Sunday, 18 September 2016

The River Test

The Test at Wherwell

Recently, I was fortunate enough to be invited for a day's fishing on a beautiful stretch of the river at Awbridge by old friends, and as I don't actually fish, spent an hour after lunch reading a marvellous book, 'A Summer On The Test' by John Waller Hills, published in 1946. In it he tells the history of fishing on the Test and extolls its virtues as well as institutions such as the Houghton Club, which did - and still does - much to keep the river so well. He writes beautifully of course, and his prose has the marvellous limpidity of the river itself .

Chalk streams are regarded by their admirers with an affection which is unreasoning as true love ever should be, and of all such streams, the Test commands their deepest devotion. To appreciate its full individuality you have to go to the middle or lower reaches. The higher stretches are delicately beautiful, but you must get down about to Wherwell before the special qualities of the Test are apparent. There are its broad valley, the half cliffs, the swing and rush and depth of the river, and its strong clear volume. Most people think that Hampshire streams consist either of thin shallows, spread wide between flat meadows, or else still almost steamless depths, and it is a surprise to find the Test is strong, quick and deep. And, in spite of all the damage man has done and is is doing, it still keeps its character. Perhaps, to those who can look back so many years as I can, it has deteriorated. On the whole the hatch of fly is less plentiful, for you do not so often see those great volumes which were common thirty years ago. But I am satisfied that small fly is increasing and mayfly is quite as thick as any angler could want. In the upper reaches, too, trout are less abundant. Lastly, I am convinced, though the conviction rests on fallible personal observation, that the water is not as clear as it was. In order to appreciate the change, you have only to look at one of its pure tributaries, such as the Bourne, and you can then realise what the old Test was like. It was not so much that the water was stainless,: many streams are that, such, for instance, as the Dartmoor brooks: but it was as if it possessed a crystalline quality of its own, different from all other water. The colour of weeds and stones and gravel, seen through its medium, was not only not dimmed but acquired an added brilliancy and radiancy. This you do not see now, and in fact, even the upper Test is slightly tinged with colour. But still, in spite of the wear and tear of time, in spite of man and his many iniquities, the essential Test remain to us. She is still the greatest trout river in the world,: and it is to be hoped that this present generation will hand her on unspoilt to their successors.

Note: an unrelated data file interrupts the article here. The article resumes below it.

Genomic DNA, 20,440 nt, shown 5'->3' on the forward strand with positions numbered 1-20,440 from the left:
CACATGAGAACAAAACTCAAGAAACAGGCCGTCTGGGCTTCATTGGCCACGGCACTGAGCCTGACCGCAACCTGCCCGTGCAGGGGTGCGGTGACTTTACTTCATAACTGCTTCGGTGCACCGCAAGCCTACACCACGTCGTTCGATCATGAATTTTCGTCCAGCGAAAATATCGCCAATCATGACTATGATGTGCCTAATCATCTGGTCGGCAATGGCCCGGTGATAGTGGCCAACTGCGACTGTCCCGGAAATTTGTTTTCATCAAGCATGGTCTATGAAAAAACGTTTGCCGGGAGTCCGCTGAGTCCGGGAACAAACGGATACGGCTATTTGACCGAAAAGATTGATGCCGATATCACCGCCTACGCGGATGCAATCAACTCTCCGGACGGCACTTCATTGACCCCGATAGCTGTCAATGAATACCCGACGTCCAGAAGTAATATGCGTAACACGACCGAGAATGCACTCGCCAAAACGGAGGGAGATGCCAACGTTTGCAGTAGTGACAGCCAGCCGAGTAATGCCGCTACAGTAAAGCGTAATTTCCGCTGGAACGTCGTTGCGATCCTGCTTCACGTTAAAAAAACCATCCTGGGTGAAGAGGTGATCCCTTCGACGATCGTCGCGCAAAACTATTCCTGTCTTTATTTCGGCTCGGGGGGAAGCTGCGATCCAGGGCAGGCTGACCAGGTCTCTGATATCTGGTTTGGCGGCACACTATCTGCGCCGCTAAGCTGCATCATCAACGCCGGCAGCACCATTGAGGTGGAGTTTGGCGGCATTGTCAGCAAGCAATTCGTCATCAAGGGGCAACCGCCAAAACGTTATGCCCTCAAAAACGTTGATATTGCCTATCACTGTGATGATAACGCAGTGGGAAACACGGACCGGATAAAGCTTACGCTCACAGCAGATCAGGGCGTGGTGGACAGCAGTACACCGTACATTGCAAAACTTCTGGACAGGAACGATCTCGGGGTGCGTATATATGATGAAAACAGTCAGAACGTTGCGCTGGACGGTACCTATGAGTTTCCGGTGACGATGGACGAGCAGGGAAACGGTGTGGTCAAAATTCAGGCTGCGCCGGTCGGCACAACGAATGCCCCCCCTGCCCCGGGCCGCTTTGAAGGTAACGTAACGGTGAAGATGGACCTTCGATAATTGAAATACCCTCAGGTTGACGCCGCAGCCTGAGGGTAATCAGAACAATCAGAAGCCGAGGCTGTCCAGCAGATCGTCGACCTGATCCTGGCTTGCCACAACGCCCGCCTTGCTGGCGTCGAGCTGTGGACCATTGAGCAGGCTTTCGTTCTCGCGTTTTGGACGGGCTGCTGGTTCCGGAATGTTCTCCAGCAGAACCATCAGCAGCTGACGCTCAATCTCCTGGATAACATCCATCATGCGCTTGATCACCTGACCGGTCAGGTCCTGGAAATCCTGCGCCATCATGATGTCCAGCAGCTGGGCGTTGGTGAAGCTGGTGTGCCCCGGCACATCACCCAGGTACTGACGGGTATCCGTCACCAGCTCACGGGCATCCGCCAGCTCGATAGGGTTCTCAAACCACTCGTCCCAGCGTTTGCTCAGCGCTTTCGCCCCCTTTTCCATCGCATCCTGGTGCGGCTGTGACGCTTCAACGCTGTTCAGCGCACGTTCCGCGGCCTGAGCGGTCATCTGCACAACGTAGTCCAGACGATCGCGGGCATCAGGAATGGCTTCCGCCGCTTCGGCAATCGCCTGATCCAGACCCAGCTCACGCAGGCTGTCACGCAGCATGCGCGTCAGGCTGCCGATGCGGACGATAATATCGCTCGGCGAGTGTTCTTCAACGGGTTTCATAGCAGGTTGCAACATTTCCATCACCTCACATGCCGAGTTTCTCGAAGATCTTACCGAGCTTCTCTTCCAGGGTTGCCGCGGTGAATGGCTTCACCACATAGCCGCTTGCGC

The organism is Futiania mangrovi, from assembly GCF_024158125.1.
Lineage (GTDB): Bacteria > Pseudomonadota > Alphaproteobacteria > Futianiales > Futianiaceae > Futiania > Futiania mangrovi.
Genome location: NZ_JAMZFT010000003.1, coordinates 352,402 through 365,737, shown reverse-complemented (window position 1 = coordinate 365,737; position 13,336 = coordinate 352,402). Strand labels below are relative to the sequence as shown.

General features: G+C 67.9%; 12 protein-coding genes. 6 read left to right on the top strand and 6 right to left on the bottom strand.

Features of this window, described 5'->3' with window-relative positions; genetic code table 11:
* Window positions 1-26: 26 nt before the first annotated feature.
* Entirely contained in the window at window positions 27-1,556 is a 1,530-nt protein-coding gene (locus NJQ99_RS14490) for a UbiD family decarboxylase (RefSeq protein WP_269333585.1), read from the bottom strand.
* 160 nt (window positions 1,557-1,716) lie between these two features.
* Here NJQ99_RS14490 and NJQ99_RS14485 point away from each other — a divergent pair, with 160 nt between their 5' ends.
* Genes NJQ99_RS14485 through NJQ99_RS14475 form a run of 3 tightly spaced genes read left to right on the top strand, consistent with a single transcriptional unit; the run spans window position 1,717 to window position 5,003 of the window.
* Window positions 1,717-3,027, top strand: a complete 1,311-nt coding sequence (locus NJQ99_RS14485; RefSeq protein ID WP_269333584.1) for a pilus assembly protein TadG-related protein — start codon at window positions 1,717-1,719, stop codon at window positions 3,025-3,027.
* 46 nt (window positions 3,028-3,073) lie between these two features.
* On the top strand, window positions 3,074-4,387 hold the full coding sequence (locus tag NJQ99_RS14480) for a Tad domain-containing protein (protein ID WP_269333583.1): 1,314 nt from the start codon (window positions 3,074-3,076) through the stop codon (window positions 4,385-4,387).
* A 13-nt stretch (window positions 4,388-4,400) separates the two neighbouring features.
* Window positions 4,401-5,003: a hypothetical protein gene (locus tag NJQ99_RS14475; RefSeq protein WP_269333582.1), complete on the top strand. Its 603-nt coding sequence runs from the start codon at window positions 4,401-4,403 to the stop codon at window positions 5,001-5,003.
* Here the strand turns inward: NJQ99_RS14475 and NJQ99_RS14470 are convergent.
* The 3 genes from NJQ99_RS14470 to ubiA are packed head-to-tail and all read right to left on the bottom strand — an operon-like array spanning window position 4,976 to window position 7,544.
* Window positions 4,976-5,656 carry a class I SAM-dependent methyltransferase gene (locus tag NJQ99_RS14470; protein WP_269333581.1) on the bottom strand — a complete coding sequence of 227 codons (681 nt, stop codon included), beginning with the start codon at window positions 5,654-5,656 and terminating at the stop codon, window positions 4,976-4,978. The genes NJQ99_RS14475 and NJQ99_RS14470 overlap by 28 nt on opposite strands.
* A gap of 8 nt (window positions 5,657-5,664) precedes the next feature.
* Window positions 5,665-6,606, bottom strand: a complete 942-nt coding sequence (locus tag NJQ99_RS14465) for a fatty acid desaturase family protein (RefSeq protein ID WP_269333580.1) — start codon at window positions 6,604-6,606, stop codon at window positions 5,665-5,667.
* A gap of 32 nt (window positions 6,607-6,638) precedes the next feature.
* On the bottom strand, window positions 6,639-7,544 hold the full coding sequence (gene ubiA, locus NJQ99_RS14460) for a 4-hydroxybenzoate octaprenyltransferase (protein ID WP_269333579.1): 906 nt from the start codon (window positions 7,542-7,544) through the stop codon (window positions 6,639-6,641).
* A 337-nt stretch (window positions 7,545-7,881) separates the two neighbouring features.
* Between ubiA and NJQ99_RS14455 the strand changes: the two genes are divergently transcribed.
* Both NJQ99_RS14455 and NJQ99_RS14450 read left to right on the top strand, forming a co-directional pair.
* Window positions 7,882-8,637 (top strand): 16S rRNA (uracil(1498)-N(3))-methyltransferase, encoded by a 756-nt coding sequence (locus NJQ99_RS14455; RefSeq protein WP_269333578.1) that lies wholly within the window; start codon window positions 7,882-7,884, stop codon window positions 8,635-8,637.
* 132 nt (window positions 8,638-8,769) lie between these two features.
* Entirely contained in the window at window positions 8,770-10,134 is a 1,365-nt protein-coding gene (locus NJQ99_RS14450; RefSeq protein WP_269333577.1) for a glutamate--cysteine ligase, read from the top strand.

'A Summer On The Test' - John Waller Hills, 1946

The Test at Wherwell
See also The Joy of Fly Fishing

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